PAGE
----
The implementation of the Sarbanes-Oxley Act of 2002 has had a significant impact on financial reporting for public companies. Enacted by Congress in response to high profile business failures (think Enron and WorldCom), SOX holds public company executives personally responsible for financial statements and they may be criminally liable for misrepresentations or omissions.
The cost of compliance for public companies, in terms of dollars and time, can be staggering.
Privately held companies and charitable organizations are generally exempt from complying with SOX provisions. But SOX has an impact, either directly or indirectly, on every organization, including their real estate activities.
“Being SOX ready can be a competitive advantage, as public companies may look more favorably on doing business with you,” says Peter J. Licastro, senior manager of brokerage and leasing for Grant Street Associates Inc.
Smart Business spoke with Licastro about how SOX affects commercial real estate, why nonpublic companies should be concerned about SOX and best practices to adopt that can help you save money and improve your business.
How does SOX affect commercial real estate?
Real estate is often one of your most significant assets and/or expenses. Because of its significance and the fact that many business operations are becoming decentralized, either nationally or globally, real estate can present a variety of risk factors, including:
n Substantial differences in the book value versus market value of owned properties
n The existence of structured lease or ‘off-balance sheet’ transactions, such as synthetic leases
n Commitments and risks embedded in, or associated with, leases. This could include substantial rent bumps, critical notification dates for lease renewal or termination rights, leased space that is not occupied and may be subject to accelerated loss recognition of tenant improvements, as well as the liability for the remaining lease payments.
n Property with known or latent environmental issues
Why should nonpublic companies be concerned about SOX?
SOX is rooted in disclosure, transparency, risk identification and internal controls. The ripple effect of SOX can range from standards for the physical security of data centers to the accounting treatment of surplus property or sublease space.
For public companies, compliance with Section 404 Management Assessment of Internal Controls is an organizational mandate as they must certify that adequate internal controls govern their operations. If the activities of a service provider are critical to the information system of the company in the creation of financial statements or disclosures, then validation of the service provider’s internal controls may be necessary. Depending on the circumstances, this may be accomplished by obtaining a Service Auditors’ Report from the service provider, performed under an auditing standard known as SAS 70.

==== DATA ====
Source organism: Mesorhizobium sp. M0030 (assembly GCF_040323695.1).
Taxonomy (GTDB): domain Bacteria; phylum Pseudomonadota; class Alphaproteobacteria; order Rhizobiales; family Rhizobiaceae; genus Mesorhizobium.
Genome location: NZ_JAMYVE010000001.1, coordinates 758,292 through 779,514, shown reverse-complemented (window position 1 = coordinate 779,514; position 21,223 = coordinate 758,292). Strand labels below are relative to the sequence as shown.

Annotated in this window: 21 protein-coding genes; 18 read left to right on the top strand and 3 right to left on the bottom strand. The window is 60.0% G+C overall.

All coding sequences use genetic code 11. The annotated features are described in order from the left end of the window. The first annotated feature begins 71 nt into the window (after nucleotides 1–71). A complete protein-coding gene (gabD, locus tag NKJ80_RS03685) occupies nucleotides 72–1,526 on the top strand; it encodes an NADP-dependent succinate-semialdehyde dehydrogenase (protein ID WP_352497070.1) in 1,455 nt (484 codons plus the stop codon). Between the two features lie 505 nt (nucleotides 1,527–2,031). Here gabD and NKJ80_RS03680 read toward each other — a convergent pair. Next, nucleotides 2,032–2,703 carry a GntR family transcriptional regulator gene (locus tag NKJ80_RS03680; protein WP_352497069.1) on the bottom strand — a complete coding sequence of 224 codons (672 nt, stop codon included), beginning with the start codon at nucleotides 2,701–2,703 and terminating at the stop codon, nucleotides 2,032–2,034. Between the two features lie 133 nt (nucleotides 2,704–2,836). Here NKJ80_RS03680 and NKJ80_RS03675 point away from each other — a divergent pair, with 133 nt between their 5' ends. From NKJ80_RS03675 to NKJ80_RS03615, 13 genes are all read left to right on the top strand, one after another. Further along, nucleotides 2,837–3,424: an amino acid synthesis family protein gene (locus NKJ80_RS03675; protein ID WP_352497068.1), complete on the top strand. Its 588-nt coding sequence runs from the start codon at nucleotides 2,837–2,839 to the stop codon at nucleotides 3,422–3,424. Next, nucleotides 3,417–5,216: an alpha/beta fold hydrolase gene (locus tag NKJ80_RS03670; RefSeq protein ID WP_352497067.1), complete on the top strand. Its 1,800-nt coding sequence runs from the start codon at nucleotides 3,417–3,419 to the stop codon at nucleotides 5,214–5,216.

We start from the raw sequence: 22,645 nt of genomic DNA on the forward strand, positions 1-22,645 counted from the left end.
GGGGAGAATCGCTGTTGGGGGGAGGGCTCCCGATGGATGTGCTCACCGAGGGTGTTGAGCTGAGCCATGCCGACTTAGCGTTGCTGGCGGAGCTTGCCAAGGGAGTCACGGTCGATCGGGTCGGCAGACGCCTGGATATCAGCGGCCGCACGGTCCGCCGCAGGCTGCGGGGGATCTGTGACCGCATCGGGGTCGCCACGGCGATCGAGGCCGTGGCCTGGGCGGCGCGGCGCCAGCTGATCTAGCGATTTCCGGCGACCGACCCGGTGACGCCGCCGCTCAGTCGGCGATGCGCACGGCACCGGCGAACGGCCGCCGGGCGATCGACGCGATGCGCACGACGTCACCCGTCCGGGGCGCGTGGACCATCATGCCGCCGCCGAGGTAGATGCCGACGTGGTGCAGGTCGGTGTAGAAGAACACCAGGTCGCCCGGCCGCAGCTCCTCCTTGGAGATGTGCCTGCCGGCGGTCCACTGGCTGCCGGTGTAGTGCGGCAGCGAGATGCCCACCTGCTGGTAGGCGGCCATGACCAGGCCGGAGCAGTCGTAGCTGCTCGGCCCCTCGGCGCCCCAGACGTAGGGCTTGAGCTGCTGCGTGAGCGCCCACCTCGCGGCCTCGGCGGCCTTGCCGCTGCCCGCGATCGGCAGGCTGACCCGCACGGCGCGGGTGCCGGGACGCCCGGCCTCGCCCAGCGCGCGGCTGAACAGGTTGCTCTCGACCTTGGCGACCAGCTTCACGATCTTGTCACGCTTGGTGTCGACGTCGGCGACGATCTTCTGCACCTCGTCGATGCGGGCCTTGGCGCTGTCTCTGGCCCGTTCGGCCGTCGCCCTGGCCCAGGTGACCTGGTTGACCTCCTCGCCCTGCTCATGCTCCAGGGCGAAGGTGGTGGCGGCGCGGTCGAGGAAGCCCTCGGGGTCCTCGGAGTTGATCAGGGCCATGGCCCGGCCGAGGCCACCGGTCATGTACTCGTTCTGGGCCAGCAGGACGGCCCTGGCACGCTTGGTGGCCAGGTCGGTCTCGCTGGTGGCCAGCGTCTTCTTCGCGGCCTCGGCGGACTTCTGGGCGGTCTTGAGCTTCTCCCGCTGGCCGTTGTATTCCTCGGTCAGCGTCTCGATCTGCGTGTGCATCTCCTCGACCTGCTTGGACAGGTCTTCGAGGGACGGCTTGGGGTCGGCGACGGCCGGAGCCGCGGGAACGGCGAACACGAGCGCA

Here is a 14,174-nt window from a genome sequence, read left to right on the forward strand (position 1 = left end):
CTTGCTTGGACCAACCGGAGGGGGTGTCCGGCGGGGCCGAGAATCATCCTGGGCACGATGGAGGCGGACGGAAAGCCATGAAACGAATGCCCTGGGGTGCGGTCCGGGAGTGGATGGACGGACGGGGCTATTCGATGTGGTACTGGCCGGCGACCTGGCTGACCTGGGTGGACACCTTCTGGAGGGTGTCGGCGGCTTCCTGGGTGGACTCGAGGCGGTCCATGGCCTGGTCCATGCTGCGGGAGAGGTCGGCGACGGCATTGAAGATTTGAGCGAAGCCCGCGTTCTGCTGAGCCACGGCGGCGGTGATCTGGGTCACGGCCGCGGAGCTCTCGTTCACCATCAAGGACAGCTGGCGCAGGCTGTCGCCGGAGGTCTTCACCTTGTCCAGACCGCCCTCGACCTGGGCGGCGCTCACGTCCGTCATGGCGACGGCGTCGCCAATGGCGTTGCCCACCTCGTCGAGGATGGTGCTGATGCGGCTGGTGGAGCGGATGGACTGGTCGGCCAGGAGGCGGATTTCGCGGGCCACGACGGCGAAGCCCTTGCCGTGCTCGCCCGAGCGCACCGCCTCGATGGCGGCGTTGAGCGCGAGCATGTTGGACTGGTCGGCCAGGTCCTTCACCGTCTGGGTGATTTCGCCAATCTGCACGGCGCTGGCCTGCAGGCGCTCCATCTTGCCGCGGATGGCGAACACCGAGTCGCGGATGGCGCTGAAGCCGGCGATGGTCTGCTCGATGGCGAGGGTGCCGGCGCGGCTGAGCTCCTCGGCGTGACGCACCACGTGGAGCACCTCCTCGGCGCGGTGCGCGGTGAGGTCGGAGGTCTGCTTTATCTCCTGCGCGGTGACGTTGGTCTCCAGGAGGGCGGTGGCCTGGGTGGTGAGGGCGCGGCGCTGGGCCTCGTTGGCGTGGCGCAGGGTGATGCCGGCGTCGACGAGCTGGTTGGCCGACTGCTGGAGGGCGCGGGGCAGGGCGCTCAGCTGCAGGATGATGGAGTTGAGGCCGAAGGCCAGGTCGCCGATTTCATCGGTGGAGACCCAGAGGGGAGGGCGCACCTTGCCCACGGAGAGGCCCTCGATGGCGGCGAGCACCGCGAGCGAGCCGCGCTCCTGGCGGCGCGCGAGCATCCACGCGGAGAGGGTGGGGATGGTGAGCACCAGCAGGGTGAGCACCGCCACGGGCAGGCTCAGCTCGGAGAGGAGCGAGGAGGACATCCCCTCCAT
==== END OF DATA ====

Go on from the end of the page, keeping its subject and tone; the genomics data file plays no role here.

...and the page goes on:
Public companies are asking their nonpublic providers of outsourced services, such as facility management and accounting, lease administration and project management, to implement controls similar to those required of the public company. This can raise a number of issues though, such as whether or not your vendor is contractually required to provide SAS 70 type assurance.
What best practices can private businesses or nonprofit organizations adopt for leased or owned real estate?
Private organizations are in a unique and enviable position with regard to SOX, because they can cherry-pick provisions that have the greatest benefit at minimum cost. While outsourcing services and automating processes can help improve effectiveness and reduce costs, best practices can also include basic initiatives, such as promoting a company-wide focus on better documentation of real estate activities and decisions.
If you are decentralized, consider centralizing higher risk decisions, such as purchasing or leasing property and construction or renovation projects in a more standardized environment.
Develop and maintain a complete listing of all properties, owned or leased, service contracts and vendors. Utilize checklists for property acquisitions and dispositions, bidding out and managing construction or renovation projects.
Create a lease administration system by carefully abstracting leases for critical dates, terms and financial commitments. Depending on the volume, a database can be used to generate reports of lease expirations, and dashboard metrics such as rent expense as a percentage of business unit revenue.
How can you start implementing these best practices?
Getting started is easy. First, make sure you have fully executed leases on file, including all exhibits and amendments, not just the faxed signature page. Are there leases with onerous automatic renewal provisions lurking or with critical notification deadlines in order to preserve lease renewal or termination rights? Surprises are a bad thing when it comes to SOX and real estate.
Peter J. Licastro is senior manager of brokerage and leasing at Grant Street Associates Inc. Licastro advises tenants and landlords, owner/users and investors. Reach him at (412) 391-2635 or firstname.lastname@example.org. Grant Street Associates Inc. is a full-service commercial real estate firm and a member of the Cushman & Wakefield Alliance.